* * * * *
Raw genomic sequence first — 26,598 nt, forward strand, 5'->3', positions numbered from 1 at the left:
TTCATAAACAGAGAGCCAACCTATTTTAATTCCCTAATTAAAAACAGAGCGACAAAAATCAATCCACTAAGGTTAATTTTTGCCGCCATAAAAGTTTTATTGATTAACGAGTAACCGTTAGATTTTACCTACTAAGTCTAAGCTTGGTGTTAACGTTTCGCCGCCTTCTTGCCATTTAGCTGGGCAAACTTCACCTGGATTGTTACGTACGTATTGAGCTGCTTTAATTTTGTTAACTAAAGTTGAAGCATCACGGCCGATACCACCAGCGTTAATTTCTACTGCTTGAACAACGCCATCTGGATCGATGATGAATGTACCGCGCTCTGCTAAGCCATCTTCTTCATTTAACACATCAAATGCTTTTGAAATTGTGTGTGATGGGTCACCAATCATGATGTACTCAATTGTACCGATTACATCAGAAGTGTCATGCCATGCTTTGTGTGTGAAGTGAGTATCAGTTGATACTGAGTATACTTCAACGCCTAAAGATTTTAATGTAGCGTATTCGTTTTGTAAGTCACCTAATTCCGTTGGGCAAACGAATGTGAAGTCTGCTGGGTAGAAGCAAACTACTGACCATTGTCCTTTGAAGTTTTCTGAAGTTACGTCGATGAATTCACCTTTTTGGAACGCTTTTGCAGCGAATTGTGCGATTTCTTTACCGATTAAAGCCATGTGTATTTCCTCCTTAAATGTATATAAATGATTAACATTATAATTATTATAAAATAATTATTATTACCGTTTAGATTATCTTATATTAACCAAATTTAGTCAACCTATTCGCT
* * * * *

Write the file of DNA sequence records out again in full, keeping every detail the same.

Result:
Raw genomic sequence first — 26,598 nt, forward strand, 5'->3', positions numbered from 1 at the left:
TTCATAAACAGAGAGCCAACCTATTTTAATTCCCTAATTAAAAACAGAGCGACAAAAATCAATCCACTAAGGTTAATTTTTGCCGCCATAAAAGTTTTATTGATTAACGAGTAACCGTTAGATTTTACCTACTAAGTCTAAGCTTGGTGTTAACGTTTCGCCGCCTTCTTGCCATTTAGCTGGGCAAACTTCACCTGGATTGTTACGTACGTATTGAGCTGCTTTAATTTTGTTAACTAAAGTTGAAGCATCACGGCCGATACCACCAGCGTTAATTTCTACTGCTTGAACAACGCCATCTGGATCGATGATGAATGTACCGCGCTCTGCTAAGCCATCTTCTTCATTTAACACATCAAATGCTTTTGAAATTGTGTGTGATGGGTCACCAATCATGATGTACTCAATTGTACCGATTACATCAGAAGTGTCATGCCATGCTTTGTGTGTGAAGTGAGTATCAGTTGATACTGAGTATACTTCAACGCCTAAAGATTTTAATGTAGCGTATTCGTTTTGTAAGTCACCTAATTCCGTTGGGCAAACGAATGTGAAGTCTGCTGGGTAGAAGCAAACTACTGACCATTGTCCTTTGAAGTTTTCTGAAGTTACGTCGATGAATTCACCTTTTTGGAACGCTTTTGCAGCGAATTGTGCGATTTCTTTACCGATTAAAGCCATGTGTATTTCCTCCTTAAATGTATATAAATGATTAACATTATAATTATTATAAAATAATTATTATTACCGTTTAGATTATCTTATATTAACCAAATTTAGTCAACCTATTCGCT